4. Encouraging Patient Engagement. KHN also received feedback from a patient who said that, for nearly a year after her diagnosis of bipolar disorder following a psychotic episode, she avoided treatment because she was so fearful of her condition based on media reports that focused on violence and mental illness. She told KHN that, “It felt like a hopeless situation. If I’d had a resource that explained my symptoms… and explained how complying with treatment could produce long-term stability I would not have been… resistant.”

Could Similar Tools Help Patients Manage Chronic Health Conditions?

Like the Diagnostic and Statistical Manual of Mental Disorders, many health-related materials do not provide the straight-forward language and explanations that healthcare consumers need. As the patient described above said, consumers are more likely to be compliant with treatment when they are better informed.

Healthcare providers need to take a close look at how they are communicating with patients. Perhaps a different message or a different channel for delivering that message would empower and engage certain individuals more completely. Even with the APA’s new book, some healthcare consumers may not seek out the resource, whether for a lack of awareness or information resource format preferences.

Understanding how to connect with target segments must go beyond a common diagnosis — whether they are facing depression or diabetes. Psychographic insights, based on a patient’s motivations, beliefs and values, can help a healthcare professional better engage different patient types and activate healthy behaviors.  Psychographic segmentation groups patients according to shared motivations and psychological traits.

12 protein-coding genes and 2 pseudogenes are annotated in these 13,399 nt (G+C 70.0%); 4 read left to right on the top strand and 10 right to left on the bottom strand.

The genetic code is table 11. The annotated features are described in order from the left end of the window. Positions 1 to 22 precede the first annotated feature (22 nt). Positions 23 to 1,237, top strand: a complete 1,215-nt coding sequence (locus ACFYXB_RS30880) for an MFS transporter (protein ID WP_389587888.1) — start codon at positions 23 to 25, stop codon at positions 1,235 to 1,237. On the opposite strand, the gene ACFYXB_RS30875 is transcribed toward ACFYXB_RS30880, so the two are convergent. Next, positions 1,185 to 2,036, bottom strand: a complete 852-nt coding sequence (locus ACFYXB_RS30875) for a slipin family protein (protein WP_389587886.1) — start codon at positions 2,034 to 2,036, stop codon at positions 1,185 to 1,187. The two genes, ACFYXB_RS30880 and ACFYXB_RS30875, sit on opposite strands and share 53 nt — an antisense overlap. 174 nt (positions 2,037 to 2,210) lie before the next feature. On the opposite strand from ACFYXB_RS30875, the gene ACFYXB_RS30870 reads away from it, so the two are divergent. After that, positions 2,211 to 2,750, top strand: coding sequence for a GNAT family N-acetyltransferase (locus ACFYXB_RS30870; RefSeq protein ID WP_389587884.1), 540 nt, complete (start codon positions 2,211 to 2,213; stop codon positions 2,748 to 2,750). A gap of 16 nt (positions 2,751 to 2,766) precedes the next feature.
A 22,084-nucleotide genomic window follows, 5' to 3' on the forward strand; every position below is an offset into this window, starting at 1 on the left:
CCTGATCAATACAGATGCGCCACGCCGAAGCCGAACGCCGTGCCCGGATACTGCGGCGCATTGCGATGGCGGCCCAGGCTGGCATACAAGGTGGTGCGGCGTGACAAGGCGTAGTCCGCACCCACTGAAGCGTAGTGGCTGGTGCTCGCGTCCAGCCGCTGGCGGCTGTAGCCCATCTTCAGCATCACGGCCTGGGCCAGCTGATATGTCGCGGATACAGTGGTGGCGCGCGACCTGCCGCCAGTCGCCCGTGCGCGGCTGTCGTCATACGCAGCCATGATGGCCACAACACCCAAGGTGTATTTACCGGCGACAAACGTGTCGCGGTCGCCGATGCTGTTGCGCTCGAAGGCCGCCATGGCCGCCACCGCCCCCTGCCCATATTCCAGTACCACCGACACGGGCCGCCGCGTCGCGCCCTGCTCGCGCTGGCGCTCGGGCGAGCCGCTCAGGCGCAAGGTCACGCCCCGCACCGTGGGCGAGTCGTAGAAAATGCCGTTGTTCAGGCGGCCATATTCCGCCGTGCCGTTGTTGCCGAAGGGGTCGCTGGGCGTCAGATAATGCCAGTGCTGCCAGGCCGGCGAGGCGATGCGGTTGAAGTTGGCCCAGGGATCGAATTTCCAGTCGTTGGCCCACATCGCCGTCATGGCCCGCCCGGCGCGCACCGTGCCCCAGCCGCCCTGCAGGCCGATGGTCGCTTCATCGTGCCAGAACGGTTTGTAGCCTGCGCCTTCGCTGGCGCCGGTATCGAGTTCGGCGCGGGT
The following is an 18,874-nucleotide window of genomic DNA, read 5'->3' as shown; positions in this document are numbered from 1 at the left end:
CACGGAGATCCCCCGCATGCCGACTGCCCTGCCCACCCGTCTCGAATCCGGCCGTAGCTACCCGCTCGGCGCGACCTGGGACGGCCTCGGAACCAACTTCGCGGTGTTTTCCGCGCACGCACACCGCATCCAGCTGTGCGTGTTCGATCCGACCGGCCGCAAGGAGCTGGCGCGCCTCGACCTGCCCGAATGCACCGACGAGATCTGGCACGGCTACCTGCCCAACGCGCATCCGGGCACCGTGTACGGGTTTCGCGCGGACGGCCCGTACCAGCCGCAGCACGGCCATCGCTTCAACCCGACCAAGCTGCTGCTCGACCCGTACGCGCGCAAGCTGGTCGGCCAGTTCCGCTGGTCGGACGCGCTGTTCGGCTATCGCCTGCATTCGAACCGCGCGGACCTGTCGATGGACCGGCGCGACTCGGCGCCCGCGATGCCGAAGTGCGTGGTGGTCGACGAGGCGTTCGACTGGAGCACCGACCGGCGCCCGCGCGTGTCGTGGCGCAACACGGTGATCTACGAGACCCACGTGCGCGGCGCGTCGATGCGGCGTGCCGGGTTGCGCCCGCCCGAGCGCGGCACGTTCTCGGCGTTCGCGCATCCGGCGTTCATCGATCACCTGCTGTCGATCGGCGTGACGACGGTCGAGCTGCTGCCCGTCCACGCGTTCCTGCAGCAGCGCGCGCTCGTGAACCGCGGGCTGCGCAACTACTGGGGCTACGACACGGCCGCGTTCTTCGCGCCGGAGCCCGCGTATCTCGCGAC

The 2015 c2b Consumer Diagnostic, a national study of healthcare consumer attitudes and behaviors, found differences in incidence for mental/emotional health conditions among five psychographic segments:

Mental Health statistics

Note: Each psychographic segment has a letter designating its column (e.g., Balance Seekers are in column a). A letter appearing under the incidence % means that number is statistically greater (at 95% confidence) than the number appearing in the column corresponding to that letter. For example, 19% of Direction Takers report that they have been diagnosed with Anxiety, and this is statistically greater than the 14% for column a (Balance Seekers), column b (Willful Endurers), and column c (Priority Jugglers).

Each psychographic segment approaches health and wellness differently, with unique motivations and communication preferences.  In fact, the c2b Consumer Diagnostic found that Balance Seekers and Self Achievers were twice as likely as Direction Takers to refer to a book when investigating their health conditions.  This must be taken into consideration when healthcare professionals work to empower their patients with self-driven solutions.

Using psychographic segmentation, hospitals and other healthcare providers, including mental health providers, can identify meaningful differences among the larger patient population and fine-tune the tools they offer to best engage with patients based on their motivations and beliefs.

Learn more about these tools for classifying consumers or contact PatientBond to arrange a consultation.

Psychographic Segmentation and its Practical Application in Patient Engagement and Behavior Change